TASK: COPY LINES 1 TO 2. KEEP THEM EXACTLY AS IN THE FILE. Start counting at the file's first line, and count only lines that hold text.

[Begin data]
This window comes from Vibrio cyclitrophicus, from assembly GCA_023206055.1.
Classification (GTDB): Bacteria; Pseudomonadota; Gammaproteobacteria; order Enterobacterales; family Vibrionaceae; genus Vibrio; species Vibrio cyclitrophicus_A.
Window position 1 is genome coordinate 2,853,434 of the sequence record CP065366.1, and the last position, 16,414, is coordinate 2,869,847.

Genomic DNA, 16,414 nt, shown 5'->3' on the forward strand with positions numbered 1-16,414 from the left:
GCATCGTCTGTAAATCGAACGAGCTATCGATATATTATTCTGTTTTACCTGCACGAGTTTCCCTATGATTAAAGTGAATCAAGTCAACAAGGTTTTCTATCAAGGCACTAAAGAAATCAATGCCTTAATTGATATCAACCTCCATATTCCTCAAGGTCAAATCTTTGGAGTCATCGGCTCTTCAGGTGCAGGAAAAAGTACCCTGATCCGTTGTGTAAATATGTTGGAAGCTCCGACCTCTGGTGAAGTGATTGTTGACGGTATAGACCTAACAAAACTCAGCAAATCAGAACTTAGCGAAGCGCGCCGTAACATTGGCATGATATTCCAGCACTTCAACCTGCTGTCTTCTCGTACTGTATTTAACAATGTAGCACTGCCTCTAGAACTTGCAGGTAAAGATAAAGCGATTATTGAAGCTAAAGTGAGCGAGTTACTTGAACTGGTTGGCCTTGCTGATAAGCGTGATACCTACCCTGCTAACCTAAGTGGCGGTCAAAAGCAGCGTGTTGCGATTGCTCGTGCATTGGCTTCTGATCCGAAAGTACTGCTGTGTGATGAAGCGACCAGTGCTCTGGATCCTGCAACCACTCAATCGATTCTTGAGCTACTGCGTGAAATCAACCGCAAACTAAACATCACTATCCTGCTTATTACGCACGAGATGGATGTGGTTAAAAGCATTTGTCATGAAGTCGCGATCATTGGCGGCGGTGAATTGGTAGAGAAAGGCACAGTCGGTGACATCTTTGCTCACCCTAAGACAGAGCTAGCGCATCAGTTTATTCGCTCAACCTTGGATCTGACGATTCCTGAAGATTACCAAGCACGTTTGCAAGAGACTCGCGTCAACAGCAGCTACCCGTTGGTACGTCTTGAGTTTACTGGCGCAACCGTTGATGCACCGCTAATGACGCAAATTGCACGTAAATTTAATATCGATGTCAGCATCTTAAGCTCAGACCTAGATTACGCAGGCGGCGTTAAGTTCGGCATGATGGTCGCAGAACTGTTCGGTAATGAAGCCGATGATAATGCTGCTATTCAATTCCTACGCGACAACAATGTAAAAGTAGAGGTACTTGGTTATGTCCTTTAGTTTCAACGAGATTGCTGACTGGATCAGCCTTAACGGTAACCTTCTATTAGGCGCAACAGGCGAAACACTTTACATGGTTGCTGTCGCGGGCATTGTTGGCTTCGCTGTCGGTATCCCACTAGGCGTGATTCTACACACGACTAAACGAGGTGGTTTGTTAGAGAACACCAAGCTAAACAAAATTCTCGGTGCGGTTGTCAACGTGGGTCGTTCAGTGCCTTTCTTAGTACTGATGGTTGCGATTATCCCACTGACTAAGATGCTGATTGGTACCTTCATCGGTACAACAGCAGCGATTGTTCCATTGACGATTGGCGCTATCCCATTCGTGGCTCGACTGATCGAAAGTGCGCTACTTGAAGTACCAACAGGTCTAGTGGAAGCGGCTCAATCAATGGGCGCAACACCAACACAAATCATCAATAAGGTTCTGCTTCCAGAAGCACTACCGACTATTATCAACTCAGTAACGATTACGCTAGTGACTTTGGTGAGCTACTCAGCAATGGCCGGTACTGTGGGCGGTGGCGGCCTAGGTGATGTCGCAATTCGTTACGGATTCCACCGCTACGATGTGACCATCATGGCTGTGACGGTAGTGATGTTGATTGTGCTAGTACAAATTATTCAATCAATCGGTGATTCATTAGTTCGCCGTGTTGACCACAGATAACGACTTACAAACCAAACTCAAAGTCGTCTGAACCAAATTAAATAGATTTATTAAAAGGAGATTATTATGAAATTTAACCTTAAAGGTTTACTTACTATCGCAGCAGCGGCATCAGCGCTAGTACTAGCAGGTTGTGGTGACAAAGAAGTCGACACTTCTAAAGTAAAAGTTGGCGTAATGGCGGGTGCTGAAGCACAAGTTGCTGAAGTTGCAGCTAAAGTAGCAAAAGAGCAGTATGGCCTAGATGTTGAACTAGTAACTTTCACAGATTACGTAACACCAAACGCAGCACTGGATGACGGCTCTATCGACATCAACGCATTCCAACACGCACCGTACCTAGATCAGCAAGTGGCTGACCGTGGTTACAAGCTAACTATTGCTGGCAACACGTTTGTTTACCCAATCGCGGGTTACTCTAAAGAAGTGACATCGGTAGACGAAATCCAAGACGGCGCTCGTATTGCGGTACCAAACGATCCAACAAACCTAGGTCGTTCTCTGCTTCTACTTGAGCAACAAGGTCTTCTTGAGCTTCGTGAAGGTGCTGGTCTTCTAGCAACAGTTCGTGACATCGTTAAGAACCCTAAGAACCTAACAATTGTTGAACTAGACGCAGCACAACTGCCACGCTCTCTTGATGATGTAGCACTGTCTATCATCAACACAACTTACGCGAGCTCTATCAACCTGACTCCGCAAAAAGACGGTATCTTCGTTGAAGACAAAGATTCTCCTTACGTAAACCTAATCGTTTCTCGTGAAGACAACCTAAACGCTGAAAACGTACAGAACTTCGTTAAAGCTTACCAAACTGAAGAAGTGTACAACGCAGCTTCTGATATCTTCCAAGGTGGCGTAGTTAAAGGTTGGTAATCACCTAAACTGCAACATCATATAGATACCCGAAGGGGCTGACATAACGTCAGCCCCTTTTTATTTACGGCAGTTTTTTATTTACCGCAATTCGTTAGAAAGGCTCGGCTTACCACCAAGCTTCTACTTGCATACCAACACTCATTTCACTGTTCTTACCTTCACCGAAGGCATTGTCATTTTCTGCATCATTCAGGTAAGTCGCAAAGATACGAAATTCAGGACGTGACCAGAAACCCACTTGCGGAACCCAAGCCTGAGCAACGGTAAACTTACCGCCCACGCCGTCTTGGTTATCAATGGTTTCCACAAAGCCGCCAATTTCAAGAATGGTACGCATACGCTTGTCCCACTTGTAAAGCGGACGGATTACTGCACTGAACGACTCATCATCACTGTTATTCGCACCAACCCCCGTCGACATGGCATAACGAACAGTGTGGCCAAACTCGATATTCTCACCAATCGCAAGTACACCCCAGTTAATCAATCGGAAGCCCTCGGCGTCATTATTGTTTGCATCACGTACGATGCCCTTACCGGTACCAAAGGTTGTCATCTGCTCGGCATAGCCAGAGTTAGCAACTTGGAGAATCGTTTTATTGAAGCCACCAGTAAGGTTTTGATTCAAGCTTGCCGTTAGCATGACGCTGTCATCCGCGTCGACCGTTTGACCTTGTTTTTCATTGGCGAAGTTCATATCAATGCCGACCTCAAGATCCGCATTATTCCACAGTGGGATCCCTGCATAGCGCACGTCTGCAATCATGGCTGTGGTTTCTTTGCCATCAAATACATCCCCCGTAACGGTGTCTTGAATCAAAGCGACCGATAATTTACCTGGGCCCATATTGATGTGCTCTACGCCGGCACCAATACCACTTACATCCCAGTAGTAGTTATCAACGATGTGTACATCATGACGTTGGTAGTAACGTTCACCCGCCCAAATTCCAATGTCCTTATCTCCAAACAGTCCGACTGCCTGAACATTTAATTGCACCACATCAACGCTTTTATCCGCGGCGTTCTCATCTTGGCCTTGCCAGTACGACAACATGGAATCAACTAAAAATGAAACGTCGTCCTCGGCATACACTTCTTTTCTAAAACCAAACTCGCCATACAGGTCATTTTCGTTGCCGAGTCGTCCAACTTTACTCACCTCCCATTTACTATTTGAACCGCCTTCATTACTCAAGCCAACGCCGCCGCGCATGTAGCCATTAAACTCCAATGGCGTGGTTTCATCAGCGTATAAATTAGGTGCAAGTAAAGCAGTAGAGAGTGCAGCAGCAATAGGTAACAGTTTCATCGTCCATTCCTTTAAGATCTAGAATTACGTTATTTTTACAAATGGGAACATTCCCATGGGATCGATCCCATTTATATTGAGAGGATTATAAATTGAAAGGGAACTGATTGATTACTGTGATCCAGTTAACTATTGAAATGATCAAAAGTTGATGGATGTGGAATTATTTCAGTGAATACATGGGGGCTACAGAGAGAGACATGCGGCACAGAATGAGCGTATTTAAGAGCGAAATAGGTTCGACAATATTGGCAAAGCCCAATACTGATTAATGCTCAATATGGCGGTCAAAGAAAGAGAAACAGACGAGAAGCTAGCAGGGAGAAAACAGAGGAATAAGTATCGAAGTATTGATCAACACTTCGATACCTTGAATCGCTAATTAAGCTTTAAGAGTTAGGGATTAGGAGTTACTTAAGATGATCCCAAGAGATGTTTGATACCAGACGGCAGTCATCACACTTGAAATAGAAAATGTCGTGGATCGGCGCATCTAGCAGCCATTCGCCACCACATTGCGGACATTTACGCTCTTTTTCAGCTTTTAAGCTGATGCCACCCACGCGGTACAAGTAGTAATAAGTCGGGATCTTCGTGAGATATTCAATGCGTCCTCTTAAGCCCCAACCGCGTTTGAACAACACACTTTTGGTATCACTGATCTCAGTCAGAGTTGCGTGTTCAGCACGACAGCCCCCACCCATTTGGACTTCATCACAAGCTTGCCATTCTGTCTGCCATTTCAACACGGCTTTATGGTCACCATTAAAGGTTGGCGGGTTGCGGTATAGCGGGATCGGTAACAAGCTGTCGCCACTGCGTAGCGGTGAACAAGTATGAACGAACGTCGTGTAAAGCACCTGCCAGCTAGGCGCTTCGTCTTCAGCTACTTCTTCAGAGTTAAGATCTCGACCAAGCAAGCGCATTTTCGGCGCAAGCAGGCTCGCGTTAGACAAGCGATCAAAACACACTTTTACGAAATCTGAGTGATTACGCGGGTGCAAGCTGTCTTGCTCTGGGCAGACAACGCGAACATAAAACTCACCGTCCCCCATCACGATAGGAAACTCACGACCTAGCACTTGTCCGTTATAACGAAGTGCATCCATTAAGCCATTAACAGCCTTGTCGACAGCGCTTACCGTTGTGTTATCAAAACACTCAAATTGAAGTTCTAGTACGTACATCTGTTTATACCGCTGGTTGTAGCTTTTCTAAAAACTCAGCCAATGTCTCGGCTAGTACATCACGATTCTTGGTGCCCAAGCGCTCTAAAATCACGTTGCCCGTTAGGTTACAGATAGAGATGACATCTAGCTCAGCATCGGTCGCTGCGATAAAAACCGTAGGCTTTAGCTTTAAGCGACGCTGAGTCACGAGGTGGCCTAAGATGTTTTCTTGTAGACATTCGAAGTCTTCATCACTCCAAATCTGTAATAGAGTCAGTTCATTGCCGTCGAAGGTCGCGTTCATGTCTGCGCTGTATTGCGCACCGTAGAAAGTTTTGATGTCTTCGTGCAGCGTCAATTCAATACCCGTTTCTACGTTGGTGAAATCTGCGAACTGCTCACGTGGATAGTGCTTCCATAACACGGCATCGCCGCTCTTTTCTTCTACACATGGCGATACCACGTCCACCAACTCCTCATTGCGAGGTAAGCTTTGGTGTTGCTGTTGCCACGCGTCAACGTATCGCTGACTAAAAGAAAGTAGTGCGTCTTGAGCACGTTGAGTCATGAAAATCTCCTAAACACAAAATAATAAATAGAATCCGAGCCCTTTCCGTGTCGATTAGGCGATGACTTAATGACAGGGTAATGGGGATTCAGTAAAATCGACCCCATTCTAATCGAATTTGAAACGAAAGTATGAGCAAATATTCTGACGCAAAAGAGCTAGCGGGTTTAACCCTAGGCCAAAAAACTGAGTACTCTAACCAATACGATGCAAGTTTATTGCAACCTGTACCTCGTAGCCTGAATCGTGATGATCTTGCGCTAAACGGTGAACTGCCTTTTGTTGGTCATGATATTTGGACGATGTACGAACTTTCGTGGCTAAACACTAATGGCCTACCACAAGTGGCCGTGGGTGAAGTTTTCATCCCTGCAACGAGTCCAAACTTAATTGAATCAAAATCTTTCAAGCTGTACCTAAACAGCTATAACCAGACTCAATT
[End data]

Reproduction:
This window comes from Vibrio cyclitrophicus, from assembly GCA_023206055.1.
Classification (GTDB): Bacteria; Pseudomonadota; Gammaproteobacteria; order Enterobacterales; family Vibrionaceae; genus Vibrio; species Vibrio cyclitrophicus_A.